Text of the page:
I am an enthusiastic kindergarten teacher who is passionate about helping my students find success! I enjoy helping children excel in reading and love being able to connect the unique interests of my students to their learning. I love working with students of all abilities, and I am Special Education certified. I have been teaching for 5 years, and I am loving every minute of it.
Some of my special interests include incorporating movement and yoga into the classroom environment and taking care of my pet turtle Ice Cream. As a tutor, I strive to build the confidence of the students who I am working with and help them to become independent learners who take pride in their work.
Undergraduate Degree: College of Saint Elizabeth - Bachelors, Double major in Elementary Education and Sociology with a concentration in Speical Education
Yoga, Coaching Girls on the Run, taking care of my pet turtle Ice Cream
What is your teaching philosophy?
My philosophy as an educator is to provide each student that I work with a personalized approach to their education. I believe it is important to make each student feel comfortable with what they are learning, and confident that they will find success.
What might you do in a typical first session with a student?
In a typical first session with a student, I would be sure to initially assess the student's prior knowledge to be able to evaluate where they are finding difficulty. I would also take time to get to know the student's goals, as well as any strengths, weaknesses, and special interests.
How can you help a student become an independent learner?
To assist a student in becoming an independent learner, I would help them to take responsibility for their own work. Once a student is feeling confident and finding success, they will become eager to demonstrate what they know. I also find that encouraging the student to take the role of a teacher is a fun way to assist in becoming an independent learner.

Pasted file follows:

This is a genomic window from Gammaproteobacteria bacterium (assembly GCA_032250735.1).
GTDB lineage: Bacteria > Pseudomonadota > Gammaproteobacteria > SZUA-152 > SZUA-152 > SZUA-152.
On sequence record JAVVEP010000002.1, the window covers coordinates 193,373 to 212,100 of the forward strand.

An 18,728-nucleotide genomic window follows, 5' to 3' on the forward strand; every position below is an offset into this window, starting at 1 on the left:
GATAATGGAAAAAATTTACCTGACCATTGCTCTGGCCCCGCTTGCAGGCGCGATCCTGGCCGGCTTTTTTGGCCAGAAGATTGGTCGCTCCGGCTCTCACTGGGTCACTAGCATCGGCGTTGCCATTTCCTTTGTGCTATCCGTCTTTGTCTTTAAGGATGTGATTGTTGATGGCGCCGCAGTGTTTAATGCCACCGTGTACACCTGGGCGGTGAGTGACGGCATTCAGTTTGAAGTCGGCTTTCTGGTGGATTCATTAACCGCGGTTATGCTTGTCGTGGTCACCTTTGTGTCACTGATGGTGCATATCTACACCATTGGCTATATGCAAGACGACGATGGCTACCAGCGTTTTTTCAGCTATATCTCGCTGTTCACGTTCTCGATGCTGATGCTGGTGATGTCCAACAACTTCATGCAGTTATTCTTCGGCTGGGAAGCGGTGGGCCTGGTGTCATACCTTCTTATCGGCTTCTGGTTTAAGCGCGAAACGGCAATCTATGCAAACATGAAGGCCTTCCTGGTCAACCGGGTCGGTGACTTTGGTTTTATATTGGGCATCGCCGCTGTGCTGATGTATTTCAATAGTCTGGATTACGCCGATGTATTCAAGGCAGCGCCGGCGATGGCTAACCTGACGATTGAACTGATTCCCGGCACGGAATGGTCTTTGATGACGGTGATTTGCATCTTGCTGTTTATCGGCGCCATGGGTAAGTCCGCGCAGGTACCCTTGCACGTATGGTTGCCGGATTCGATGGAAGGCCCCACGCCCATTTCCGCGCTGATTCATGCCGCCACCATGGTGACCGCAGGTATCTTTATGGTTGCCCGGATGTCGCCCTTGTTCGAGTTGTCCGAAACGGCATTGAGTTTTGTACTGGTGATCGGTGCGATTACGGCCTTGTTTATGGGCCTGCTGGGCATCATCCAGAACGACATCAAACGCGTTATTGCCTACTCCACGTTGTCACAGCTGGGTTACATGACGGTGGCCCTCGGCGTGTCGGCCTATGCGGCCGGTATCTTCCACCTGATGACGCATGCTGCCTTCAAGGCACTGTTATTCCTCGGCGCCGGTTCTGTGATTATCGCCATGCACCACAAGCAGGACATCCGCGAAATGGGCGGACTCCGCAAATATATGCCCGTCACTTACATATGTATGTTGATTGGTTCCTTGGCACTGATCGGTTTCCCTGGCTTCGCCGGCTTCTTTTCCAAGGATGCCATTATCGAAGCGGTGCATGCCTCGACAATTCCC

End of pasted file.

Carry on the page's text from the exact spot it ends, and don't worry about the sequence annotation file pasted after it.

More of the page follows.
How would you help a student stay motivated?
I would help a student stay motivated by using what I know about their individual interests and goals to make learning a fun and interactive experience. This would include using different student-centered games, and goal setting to hold the student's interest.
If a student has difficulty learning a skill or concept, what would you do?
If a student is having a difficult time learning a skill or concept, I would try to relate back to something the student has already found success in. If a student is becoming frustrated with a concept, I believe it is best to stop and revisit the topic later using a different approach.
How do you help students who are struggling with reading comprehension?
If a student is struggling with reading comprehension, I would have them using different methods to recall what they have read. Some of these approaches could include using graphic organizers or webs, drawing details from the story, or retelling the key points of what they have read.
What strategies have you found to be most successful when you start to work with a student?
One strategy that I have found most successful when starting to work with a student is to allow the student's needs to guide the tutoring session. For example, if a student is having trouble with a given concept, it is best to spend time reviewing using different strategies, but if a student is demonstrating understanding, it is important to allow them to complete different enrichment activities that will expand their understanding.
How would you help a student get excited/engaged with a subject that they are struggling in?
To help a student get excited about a subject they are struggling with, I would relate the subject to something they are interested in. For example, I would engage a student who loves baseball but is struggling in multiplication facts by having them play a baserunning type game that includes reviewing fact families.
What techniques would you use to be sure that a student understands the material?
To be sure that a student is understanding the material, I would use informal assessments to check for content mastery. For example, at the end of a tutoring session, a student could be asked to answer an "exit question" or write a sentence about the content that they have just reviewed.